21 envyings aaMany sources differentiate this word, translated “envy” or “coveting”, from the word in v. 20 translated “jealousy”, in that it includes or requires taking something away from someone else, rather than simply wanting to have a similar item, status, etc. Jealousy is more associated with pride., drunkenness, carousing, and similar things, which I forewarn bbExt. of the more literal foretell. to you just as I forewarned that those the such things practicing kingdom of god not will inherit.

DP Parallel Bible (3-Column) - Galatians 5

About the Daily Prayer BibleThe “Daily Prayer Bible” is a paraphrase translation. This means accuracy to the original text has been sacrificed, to make it more readable and readily understood. This is especially useful in the Epistles of Paul. Verses are often out of order and often explanatory matter is included in the actual translation.

It is part of a larger work, DP 3-Column Bible, a Bible translation with 3 different levels of literal accuracy, which you can access by clicking the link at the bottom of the Scripture section. We call the most readable and least accurate translation the “Daily Prayer Bible”. The middle translation (“The American Bible”) is what is called a “literal” translation, accurate to the original text but using English grammar and idioms.

The third translation is a unique transliterative text, called “Verbatim Bible”, that has an unparalleled degree of accuracy but is not readable except with difficulty. It gives the non-Greek-reading user the ability to see the inaccuracies and ambiguities that become invisible in even the best so-called “literal” translations, such as the NASB or our own American Bible.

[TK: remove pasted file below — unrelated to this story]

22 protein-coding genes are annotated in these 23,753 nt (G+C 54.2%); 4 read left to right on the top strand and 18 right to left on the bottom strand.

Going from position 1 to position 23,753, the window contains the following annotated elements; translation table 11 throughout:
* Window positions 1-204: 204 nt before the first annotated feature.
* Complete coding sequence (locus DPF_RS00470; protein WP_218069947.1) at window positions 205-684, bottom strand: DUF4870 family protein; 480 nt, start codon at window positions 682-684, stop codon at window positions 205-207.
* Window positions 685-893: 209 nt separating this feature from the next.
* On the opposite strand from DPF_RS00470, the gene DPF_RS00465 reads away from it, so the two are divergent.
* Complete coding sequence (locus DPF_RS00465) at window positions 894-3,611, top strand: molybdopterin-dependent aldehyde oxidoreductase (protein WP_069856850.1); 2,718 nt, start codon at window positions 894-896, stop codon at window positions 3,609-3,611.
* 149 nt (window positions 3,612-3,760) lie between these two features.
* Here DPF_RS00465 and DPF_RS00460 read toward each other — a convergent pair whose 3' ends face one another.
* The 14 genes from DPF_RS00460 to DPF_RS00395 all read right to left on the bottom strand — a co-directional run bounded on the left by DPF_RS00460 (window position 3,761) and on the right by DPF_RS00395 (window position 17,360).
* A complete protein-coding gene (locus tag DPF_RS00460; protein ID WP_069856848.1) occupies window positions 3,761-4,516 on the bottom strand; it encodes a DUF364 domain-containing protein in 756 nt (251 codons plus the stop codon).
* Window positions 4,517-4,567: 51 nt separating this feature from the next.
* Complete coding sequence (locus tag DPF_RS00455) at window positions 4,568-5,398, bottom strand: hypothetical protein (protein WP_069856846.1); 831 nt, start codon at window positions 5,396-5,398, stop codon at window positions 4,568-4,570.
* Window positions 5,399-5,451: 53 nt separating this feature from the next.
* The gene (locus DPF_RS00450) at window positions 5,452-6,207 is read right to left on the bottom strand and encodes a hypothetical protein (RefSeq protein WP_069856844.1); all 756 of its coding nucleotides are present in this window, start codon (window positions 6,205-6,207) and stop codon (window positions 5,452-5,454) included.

Notes on the Scripture


itual uncleanliness, which required ritual purification before one could make an offering in the Temple, was enormously important to the Hebrews. Many acts might render one unclean. These were not necessarily sinful, and some of them seem quite odd today. Touching a certain dead animal, for example, or having sexual relations; even menstruation would be followed by a ritual bath.

The word Paul uses for uncleanliness or impurity, although Greek, is a “Semiticism” — a Greek word used in the New Testament to translate a concept not known to the Greeks, but peculiar in some way to the Jews. We do the same thing in English with Hebrew and Greek words from the Bible. Some of them, like “Sabbath” or “evangelist”, are simply taken from the original language, while others, like “grace” or “justify”, add a specific meaning to an existing English word.